Free On-line Access

SPCI - Sociedade Portuguesa de Cuidados Intensivos

Revista Brasileira de Terapia Intensiva

AMIB - Associação de Medicina Intensiva Brasileira

OFFICIAL JOURNAL OF THE ASSOCIAÇÃO BRASILEIRA DE MEDICINA INTENSIVA AND THE SOCIEDADE PORTUGUESA DE CUIDADOS INTENSIVOS

ISSN: 0103-507X
Online ISSN: 1982-4335

Ícone Fechar

How to Cite


 

Rojas H, Ritter C, Pizzol FD. Mecanismos de disfunção da barreira hematoencefálica no paciente criticamente enfermo: ênfase no papel das metaloproteinases de matriz. Rev Bras Ter Intensiva. 2011;23(2):222-227

 

 

2011;23(2):222-227
Review Article

http://dx.doi.org/10.1590/S0103-507X2011000200016

Mechanisms of dysfunction of the blood-brain barrier in critically ill patients: emphasis on the role of matrix metalloproteinases

Mecanismos de disfunção da barreira hematoencefálica no paciente criticamente enfermo: ênfase no papel das metaloproteinases de matriz

Hugo Rojas, Cristiane Ritter, Felipe Dal Pizzol

Experimental Pathophysiology Laboratory and National Institute for Medical Translational Science and Technology, Health Sciences Post-Graduation Program, Health Sciences Academic Unit, Universidade do Extremo Sul Catarinense - Criciúma (SC), Brazil

Conflicts of Interest: None.

Submitted on February 3, 2011
Accepted on May 17, 2011

Corresponding author:

Felipe Dal Pizzol
Laboratório de Fisiopatologia
Experimental, PPGCS, UNASAU
Universidade do Extremo Sul Catarinense
Zip Code: 88806-000 - Criciúma (SC), Brazil.
Fax: + 55 48 3443 4817
E-mail: [email protected]

 

Abstract

This paper aims to describe the physiological basis of the blood-brain barrier components and its properties. Additionally, the particular effects of metalloproteinases and their control over the extracellular matrix and its relationship with blood-brain barrier dysfunction are discussed. Finally, the role of metalloproteinases on changes in the central nervous system in critically ill patients is discussed.

Keywords: Blood-brain barrier; Extracellular matrix protein; Matrix metalloproteinases

 

 

INTRODUCTION

The concept of the blood-brain barrier (BBB) was initially presented at the end of the XIX century in Germany, based on Paul Ehrlich's studies where after injecting dyes into the arterial and venous circulation of animals, he observed that all organs except the spinal cord and brain were colored, leading him to hypothesize the existence of two compartments. In addition, in a review by Hugh Davson,(1) the studies of Bield and Kraus in 1989 and Lewandowsky in 1900 are mentioned, in which the lack of pharmacologic effects on the central nervous system (CNS) of systemically administered substances was ascribed to this barrier. Years later, in 1913, Edwin Goldmann (one of Ehrlich's students) observed the opposite phenomenon when he injected a dye directly into the cerebrospinal fluid of animals; this dye stained the entire CNS but not any peripheral organ.(2) In the 1960s, Reese and Karnovsky and Brightman and Reese repeated Ehrlich's and Goldman's experiments on a structural level using electronic microscopy and identified CNS capillary vessels and endothelial cells as the site of the blood-brain barrier.(1)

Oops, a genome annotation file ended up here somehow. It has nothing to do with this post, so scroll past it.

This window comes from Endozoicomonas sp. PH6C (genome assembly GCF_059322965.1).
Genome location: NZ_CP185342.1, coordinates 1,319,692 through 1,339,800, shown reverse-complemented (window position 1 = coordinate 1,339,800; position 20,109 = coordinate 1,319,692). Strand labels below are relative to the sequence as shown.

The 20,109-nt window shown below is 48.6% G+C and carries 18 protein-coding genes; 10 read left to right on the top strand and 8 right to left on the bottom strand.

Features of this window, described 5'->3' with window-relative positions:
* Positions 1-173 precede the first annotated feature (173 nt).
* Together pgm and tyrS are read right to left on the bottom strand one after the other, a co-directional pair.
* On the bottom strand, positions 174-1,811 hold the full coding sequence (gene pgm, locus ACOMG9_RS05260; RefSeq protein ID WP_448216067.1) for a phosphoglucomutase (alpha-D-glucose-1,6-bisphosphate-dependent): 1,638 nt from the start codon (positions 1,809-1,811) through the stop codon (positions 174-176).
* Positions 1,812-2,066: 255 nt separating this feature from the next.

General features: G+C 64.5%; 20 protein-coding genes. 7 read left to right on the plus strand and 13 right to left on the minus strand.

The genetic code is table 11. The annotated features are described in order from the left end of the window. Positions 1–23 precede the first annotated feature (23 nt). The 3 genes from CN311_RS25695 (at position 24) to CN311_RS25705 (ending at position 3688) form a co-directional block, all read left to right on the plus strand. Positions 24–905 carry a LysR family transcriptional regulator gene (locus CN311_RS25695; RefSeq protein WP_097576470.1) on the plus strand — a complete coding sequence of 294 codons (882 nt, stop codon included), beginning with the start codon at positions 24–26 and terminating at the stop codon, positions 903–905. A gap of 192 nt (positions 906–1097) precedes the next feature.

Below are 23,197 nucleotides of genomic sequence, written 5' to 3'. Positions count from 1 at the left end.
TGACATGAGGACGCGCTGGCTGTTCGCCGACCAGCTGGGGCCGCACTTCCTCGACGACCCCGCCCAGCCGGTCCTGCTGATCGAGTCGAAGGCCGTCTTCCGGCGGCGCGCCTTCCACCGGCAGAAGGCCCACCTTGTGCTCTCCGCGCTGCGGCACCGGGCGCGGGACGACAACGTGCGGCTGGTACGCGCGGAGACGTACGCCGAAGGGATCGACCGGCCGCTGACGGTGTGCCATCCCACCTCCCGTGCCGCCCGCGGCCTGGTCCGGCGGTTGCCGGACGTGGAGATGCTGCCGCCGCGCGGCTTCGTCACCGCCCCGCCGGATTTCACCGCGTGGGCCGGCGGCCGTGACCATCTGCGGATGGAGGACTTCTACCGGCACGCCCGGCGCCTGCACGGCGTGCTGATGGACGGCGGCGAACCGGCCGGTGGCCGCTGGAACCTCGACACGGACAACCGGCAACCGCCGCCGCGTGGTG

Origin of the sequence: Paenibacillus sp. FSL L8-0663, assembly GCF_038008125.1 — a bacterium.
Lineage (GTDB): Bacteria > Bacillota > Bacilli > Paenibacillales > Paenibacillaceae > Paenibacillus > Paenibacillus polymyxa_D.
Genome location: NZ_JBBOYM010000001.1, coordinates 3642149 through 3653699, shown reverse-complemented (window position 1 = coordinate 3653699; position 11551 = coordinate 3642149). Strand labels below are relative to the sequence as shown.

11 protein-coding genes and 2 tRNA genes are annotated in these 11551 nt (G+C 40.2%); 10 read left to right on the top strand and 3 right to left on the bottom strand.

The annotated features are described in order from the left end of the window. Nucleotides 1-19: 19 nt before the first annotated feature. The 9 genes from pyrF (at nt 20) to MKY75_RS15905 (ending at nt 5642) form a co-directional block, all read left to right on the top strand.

Blood-brain barrier (BBB)

BBB description

The central nervous system (CNS) is an area protected by three structural elements: the BBB, an interface between the brain and blood vessels; the blood-cerebrospinal fluid barrier (BCSFB), formed by the choroid plexus and arachnoid membrane along with blood vessels and cerebrospinal fluid; and the blood-arachnoid barrier (BAB), which is the interface between blood vessels and the arachnoid epithelium underlying the meningeal dura mater.(3) These barriers are specialized CNS structures regulating brain, spinal cord and cerebrospinal fluid homeostasis in relation with the remaining systems of the body.(4,5)

Components of the BBB

- Endothelial cells

The barrier is formed by endothelial junctions that control the coordinated opening and closing of cell-cell junctions.(6) The endothelial junctions are made up of different multi-protein complexes, including tight junctions (TJs) and adherens endothelial junctions (AEJs), which are the main cell permeability regulators.(7) TJs consist of three integral membrane proteins, claudin, occludin and junctional adhesion proteins, and a number of accessory cytoplasmic proteins, including zonula occludens (ZO) proteins 1, 2 and 3, cingulin, and other membrane-associated guanylate kinase (MAGUK) proteins. These accessory proteins connect membrane proteins to actin to maintain the integrity of endothelial structure and function. AEJs are made up of membrane proteins called cadherins that are connected to actin via intermediate proteins called catenins (α,β,) to form adhesive intracellular contacts and interact with TJs. Brain endothelial cells (BECs) lie over a basal lamina containing extracellular matrix molecules, covering more than 90% of the surface of the endothelial cells, and are involved in BBB permeability.(8,9)

- Occludins

Occludins were the first membrane proteins to be identified in endothelial cells TJs. Occludin is a 65 kDa phosphoprotein with four transmembrane domains and is connected to two extracellular tyrosine-rich moieties in the intracellular carboxy and terminal amino domains. The function of occludin should be mostly viewed in a regulatory context rather than as a relevant structural protein to establish the properties of the barrier. Its carboxy terminal cytoplasmic domain provides the connection between occludin and the cytoskeleton, providing high electrical resistance of endothelial cell monolayers and reducing the paracellular permeability.(10)